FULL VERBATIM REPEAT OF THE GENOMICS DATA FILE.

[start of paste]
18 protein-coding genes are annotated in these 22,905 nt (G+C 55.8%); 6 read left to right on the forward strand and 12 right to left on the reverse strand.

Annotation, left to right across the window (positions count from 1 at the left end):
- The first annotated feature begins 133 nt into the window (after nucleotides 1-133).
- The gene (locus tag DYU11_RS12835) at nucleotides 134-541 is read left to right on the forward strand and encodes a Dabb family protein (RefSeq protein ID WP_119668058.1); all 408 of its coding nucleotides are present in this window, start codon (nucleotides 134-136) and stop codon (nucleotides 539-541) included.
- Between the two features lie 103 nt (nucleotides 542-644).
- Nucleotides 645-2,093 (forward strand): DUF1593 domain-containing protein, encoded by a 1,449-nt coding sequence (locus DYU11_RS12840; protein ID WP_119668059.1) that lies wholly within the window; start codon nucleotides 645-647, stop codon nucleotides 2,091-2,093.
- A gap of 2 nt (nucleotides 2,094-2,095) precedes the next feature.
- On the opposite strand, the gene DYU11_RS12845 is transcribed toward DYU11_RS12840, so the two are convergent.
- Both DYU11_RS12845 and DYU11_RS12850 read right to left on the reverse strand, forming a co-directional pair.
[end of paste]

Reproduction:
18 protein-coding genes are annotated in these 22,905 nt (G+C 55.8%); 6 read left to right on the forward strand and 12 right to left on the reverse strand.

Annotation, left to right across the window (positions count from 1 at the left end):
- The first annotated feature begins 133 nt into the window (after nucleotides 1-133).
- The gene (locus tag DYU11_RS12835) at nucleotides 134-541 is read left to right on the forward strand and encodes a Dabb family protein (RefSeq protein ID WP_119668058.1); all 408 of its coding nucleotides are present in this window, start codon (nucleotides 134-136) and stop codon (nucleotides 539-541) included.
- Between the two features lie 103 nt (nucleotides 542-644).
- Nucleotides 645-2,093 (forward strand): DUF1593 domain-containing protein, encoded by a 1,449-nt coding sequence (locus DYU11_RS12840; protein ID WP_119668059.1) that lies wholly within the window; start codon nucleotides 645-647, stop codon nucleotides 2,091-2,093.
- A gap of 2 nt (nucleotides 2,094-2,095) precedes the next feature.
- On the opposite strand, the gene DYU11_RS12845 is transcribed toward DYU11_RS12840, so the two are convergent.
- Both DYU11_RS12845 and DYU11_RS12850 read right to left on the reverse strand, forming a co-directional pair.